Wildlife park visitors pay £100 to see lions kill tethered cattle
British tourists are paying more than £100 to watch endangered Asian lions kill tethered cattle at an Indian wildlife reserve.
According to local officials, some visitors eat lunch at dining tables as they watch cows and buffalo being devoured.
To ensure that tourists do not go home disappointed, tour guides are offering "baitwalla shows", in which the lions are lured out of the forest towards villages on the outskirts of their sanctuary by cattle tied to tractors.
When the lion picks up the scent, the cow is dragged towards the tour group waiting close by and finally untied so that the tourists can watch it being caught, killed and eaten from as little as 10ft away. They blame western tourists for encouraging the practice.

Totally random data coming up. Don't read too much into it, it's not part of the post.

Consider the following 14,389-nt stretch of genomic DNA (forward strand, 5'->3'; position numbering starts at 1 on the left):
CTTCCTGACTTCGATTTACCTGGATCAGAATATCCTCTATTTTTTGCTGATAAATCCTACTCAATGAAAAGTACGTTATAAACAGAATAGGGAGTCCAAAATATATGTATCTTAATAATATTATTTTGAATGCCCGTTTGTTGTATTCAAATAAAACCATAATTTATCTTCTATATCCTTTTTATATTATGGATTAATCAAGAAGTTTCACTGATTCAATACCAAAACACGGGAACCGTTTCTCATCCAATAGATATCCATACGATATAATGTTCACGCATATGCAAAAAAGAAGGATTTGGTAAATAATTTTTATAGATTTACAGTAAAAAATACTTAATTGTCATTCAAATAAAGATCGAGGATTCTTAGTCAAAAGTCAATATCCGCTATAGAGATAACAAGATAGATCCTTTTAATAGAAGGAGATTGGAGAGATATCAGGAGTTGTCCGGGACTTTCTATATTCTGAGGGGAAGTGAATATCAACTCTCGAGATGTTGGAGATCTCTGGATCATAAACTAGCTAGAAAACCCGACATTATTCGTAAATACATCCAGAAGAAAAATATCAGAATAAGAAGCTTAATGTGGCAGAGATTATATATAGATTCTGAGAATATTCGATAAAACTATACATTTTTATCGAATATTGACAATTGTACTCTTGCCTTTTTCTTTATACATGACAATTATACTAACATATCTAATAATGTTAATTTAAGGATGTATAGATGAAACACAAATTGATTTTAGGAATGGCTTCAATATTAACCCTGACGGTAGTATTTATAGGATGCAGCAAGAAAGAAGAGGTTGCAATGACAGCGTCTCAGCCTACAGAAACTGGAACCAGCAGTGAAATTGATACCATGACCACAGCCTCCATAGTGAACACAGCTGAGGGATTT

Tunisian family sues over girl's "phone rape"
A Tunisian court is looking into an unprecedented rape case filed by a Tunisian family against a man who allegedly "raped" their daughter over the phone during an erotic call, press reports said on Thursday.
The defendant, 30, denied having ever touched the 20-year-old victim, but admitted that in one of their phone calls, while they were "totally into it," he heard her scream and say that a few drops of blood had come out of her.
The victim's lawyer, Maha al-Metebaa, told Kuwaiti newspaper Al-Qabs that the forensic report showed that the girl had lost her virginity recently, but was not subjected to any sexual assault. According to Metebaa, this supports the fact that the phone call was the reason. But Metebaa said this was an unprecedented case that required the court's thorough investigation and jurisprudence to reach a decision. "The intercourse did take place with all its details but verbally only. The sexual act did not really happen because the physical proximity factor is not there, yet it happened because there is a direct physical impact – the loss of virginity."